NE could hardly call the Tent-Caterpillars meadow people,
for they did not often leave their trees to crawl upon the
ground. Yet the
The Tree Frog said that he remembered perfectly well when
the eggs were laid on the wild cherry tree on the edge of
meadow. "It was early last summer," he said, "and the
Moth who laid them was a very agreeable reddish-brown
person, about as large as a common Yellow Butterfly. I
remember that she had two light yellow lines on each
forewing. Another Moth came with her, but did not stay. He
was smaller than she, and had the same markings. After he
had gone, she asked me if we were ever visited by the
"Why did she ask that?" said the Garter Snake.
"Don't you know?" exclaimed the Tree Frog. And then he whispered something to the Garter Snake.
The Garter Snake wriggled with surprise and cried, "Really?"
All through the fall and winter the many, many eggs which
the reddish-brown Moth had laid were kept snug and warm on
the twig where she had put them. They were placed in rows
twig, and then well covered to hold them together
and keep them warm. The winter winds had blown the twig to
and fro, the cold rain had frozen over them, the soft
snowflakes had drifted down from the clouds and covered
them, only to melt and trickle away again in shining drops.
One morning the whole wild cherry tree was covered with
beautiful long, glistening crystals of
But when the spring sunbeams did come! Even before the
When all the Tent-Caterpillars were hatched, and they had
Then some of the Tent-Caterpillars said, "Let's!" and some of them said, "Don't let's!" One young fellow said, "Aw, come on! There's a bigger crotch farther down." Of course he should have said, "I think you will like a larger crotch better," but he was young, and, you know, these Larvæ had no father or mother to help them speak in the right way. They were orphans, and it is wonderful how they ever learned to talk at all.
After this, some of the Tent-Caterpillars went on to the larger crotch and some stayed behind. More went than stayed, and when they saw this, those by the smaller crotch gave up and joined their brothers and sisters, as they should have done. It was right to do that which pleased most of them.
It took a great deal of work to make the tent. All helped,
spinning hundreds and thousands of white silken threads,
laying them side by side,
There was one young Tent-Caterpillar who happened to be the first hatched, and who seemed to think that because he was a minute older than any of the other children he had the right to his own way. Sometimes he got it, because the others didn't want to have any trouble. Sometimes he didn't get it, and then he was very sulky and disagreeable, even refusing to answer when he was spoken to.
One cold day, when all the Caterpillars stayed in the tent, this oldest brother wanted the warmest place, that in the very middle. It should have belonged to the younger brothers and sisters, for they were not so strong, but he pushed and wriggled his hairy black and brown and yellow body into the very place he wanted, and then scolded everybody around because he had to push to get there. It happened as it always does when a Caterpillar begins to say mean things, and he went on until he was saying some which were really untrue. Nobody answered back, so he scolded and fussed and was exceedingly disagreeable.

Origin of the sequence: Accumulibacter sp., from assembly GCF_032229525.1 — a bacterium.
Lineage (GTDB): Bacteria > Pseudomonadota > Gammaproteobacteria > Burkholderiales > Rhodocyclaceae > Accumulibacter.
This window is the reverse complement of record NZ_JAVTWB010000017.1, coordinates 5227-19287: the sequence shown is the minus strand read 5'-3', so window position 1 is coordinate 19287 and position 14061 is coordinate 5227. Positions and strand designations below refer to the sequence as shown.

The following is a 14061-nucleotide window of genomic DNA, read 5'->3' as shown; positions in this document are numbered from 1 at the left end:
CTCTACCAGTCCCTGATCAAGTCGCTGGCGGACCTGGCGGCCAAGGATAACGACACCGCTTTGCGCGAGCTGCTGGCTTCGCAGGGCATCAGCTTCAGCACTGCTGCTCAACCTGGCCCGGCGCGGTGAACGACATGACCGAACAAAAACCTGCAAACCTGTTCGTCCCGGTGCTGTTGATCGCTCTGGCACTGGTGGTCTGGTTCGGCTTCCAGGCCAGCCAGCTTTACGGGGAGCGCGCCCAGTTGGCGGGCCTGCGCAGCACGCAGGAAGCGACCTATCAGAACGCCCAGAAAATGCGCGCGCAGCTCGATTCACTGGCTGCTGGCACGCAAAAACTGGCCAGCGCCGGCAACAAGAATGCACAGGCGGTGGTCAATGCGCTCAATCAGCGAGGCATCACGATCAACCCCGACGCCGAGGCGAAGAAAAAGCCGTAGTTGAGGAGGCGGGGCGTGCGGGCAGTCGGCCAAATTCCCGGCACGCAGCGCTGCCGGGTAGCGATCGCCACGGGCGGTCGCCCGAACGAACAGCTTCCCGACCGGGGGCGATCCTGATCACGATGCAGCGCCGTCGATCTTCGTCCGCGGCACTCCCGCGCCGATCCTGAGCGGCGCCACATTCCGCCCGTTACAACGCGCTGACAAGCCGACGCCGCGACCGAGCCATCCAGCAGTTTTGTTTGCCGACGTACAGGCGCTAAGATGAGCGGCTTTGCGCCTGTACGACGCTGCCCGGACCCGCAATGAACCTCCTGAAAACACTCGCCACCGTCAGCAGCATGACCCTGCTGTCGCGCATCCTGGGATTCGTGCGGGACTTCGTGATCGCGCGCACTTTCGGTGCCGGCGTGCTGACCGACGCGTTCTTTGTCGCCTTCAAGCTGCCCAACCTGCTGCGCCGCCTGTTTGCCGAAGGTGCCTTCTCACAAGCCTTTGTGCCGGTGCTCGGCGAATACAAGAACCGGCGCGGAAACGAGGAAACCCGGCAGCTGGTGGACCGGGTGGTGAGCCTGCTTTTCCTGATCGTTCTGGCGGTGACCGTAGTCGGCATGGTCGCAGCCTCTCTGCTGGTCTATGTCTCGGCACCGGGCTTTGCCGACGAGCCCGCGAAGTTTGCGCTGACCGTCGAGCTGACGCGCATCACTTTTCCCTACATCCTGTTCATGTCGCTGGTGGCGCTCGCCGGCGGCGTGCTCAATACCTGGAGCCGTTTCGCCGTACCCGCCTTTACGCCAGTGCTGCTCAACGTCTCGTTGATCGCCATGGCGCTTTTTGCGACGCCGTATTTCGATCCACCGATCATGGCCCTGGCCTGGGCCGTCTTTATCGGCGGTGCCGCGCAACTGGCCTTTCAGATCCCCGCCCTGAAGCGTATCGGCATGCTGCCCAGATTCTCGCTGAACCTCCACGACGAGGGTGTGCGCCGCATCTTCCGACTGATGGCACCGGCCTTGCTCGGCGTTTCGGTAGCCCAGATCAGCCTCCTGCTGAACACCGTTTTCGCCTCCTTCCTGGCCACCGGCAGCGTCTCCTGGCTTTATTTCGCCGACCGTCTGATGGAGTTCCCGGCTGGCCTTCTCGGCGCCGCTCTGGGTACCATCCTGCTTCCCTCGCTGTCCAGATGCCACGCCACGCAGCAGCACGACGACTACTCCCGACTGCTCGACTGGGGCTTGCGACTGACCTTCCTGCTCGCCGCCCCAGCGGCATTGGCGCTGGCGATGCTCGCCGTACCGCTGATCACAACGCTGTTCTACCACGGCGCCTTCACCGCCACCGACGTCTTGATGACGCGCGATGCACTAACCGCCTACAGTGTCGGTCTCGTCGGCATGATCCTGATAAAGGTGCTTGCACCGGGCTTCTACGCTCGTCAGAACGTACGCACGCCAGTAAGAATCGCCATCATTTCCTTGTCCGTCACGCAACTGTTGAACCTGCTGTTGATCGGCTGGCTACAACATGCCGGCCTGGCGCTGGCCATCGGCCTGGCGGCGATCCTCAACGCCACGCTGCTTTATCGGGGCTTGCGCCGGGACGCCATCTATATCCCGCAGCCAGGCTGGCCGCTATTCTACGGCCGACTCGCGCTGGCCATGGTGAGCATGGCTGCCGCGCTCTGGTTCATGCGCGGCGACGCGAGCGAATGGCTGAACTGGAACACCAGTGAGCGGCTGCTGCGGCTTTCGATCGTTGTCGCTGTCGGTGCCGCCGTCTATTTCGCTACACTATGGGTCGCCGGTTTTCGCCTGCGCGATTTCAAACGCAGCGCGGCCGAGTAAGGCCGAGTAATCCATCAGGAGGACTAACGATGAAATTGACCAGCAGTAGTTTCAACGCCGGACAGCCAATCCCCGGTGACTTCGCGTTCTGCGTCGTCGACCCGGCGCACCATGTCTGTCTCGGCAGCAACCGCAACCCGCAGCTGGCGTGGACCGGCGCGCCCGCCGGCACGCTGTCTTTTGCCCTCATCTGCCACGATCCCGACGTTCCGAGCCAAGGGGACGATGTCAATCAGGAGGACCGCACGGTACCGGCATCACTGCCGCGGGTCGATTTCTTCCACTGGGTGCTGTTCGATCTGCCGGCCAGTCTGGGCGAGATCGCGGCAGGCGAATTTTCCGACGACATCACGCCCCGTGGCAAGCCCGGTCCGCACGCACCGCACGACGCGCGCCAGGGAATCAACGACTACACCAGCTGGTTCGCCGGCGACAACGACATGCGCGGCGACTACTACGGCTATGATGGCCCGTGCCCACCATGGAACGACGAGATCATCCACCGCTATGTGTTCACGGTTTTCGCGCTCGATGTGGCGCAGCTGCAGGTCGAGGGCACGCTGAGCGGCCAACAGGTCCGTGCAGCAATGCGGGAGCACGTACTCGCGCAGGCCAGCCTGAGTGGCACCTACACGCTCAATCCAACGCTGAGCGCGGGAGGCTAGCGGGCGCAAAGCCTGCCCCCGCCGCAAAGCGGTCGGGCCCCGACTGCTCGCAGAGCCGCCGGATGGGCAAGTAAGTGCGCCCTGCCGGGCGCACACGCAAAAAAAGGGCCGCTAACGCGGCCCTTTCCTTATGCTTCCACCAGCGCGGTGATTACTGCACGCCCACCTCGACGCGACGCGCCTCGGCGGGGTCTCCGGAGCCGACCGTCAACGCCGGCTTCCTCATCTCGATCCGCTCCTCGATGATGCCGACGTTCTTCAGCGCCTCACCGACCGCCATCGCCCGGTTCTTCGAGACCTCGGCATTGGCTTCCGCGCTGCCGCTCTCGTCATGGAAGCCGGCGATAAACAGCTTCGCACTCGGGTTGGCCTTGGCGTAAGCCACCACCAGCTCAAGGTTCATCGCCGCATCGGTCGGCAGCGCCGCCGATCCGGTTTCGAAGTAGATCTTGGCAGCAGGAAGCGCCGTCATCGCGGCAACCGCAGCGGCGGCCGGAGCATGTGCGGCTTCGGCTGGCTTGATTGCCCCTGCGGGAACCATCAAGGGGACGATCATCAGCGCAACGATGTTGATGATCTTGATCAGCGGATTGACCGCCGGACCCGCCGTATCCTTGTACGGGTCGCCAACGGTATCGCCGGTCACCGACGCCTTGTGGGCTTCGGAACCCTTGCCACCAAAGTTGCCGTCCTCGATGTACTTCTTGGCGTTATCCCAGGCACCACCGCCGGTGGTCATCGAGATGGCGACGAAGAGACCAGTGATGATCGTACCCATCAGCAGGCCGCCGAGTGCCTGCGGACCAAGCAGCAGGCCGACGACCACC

All day long he thought how wretched he was, and how badly they treated him, and how he guessed they'd be sorry enough if he went away. The next morning he went. As long as the warm sunshine lasted he did very well. When it began to grow cool, his brothers and sisters crawled past him on their way to the tent. "Come on!" they cried. "It's time to go home."
"Uh-uh!" said the eldest brother (and that meant "No"), "I'm not going."
"Why not?" they asked.
"Oh, because," said he.
When the rest were all together in the tent they talked about him. "Do you suppose he's angry?" said one.
"What should he be angry about?" said another.
"I just believe he is," said a third. "Did you notice the way his hairs bristled?"
"Don't you think we ought to go to get him?" asked two or three of the youngest Caterpillars.
"No," said the older ones. "We haven't done anything. Let him get over it."
So the oldest brother, who had thought that every other
Caterpillar in the tent would crawl right out and beg and
coax him to come back, waited and waited and waited, but
nobody came. The tent was there and the door was open. All
he had to do was to crawl in and be at home. He waited so
long that at last he had to leave the tree and spin his
cocoon without ever having gone back to his brothers and
sisters in the tent. He spun his cocoon and mixed the silk
yellowish-white, then he lay down in it to
His brothers and sisters were sad whenever they thought of him. "But," they said, "what could we do? It wasn't fair for him to have the best of everything, and we never answered when he said mean things. He might have come back at any time and we would have been kind to him."
And they were right. What could they have done? It was very sad, but when a Caterpillar is so selfish and sulky that he cannot live happily with other people, it is much better that he should live quite alone.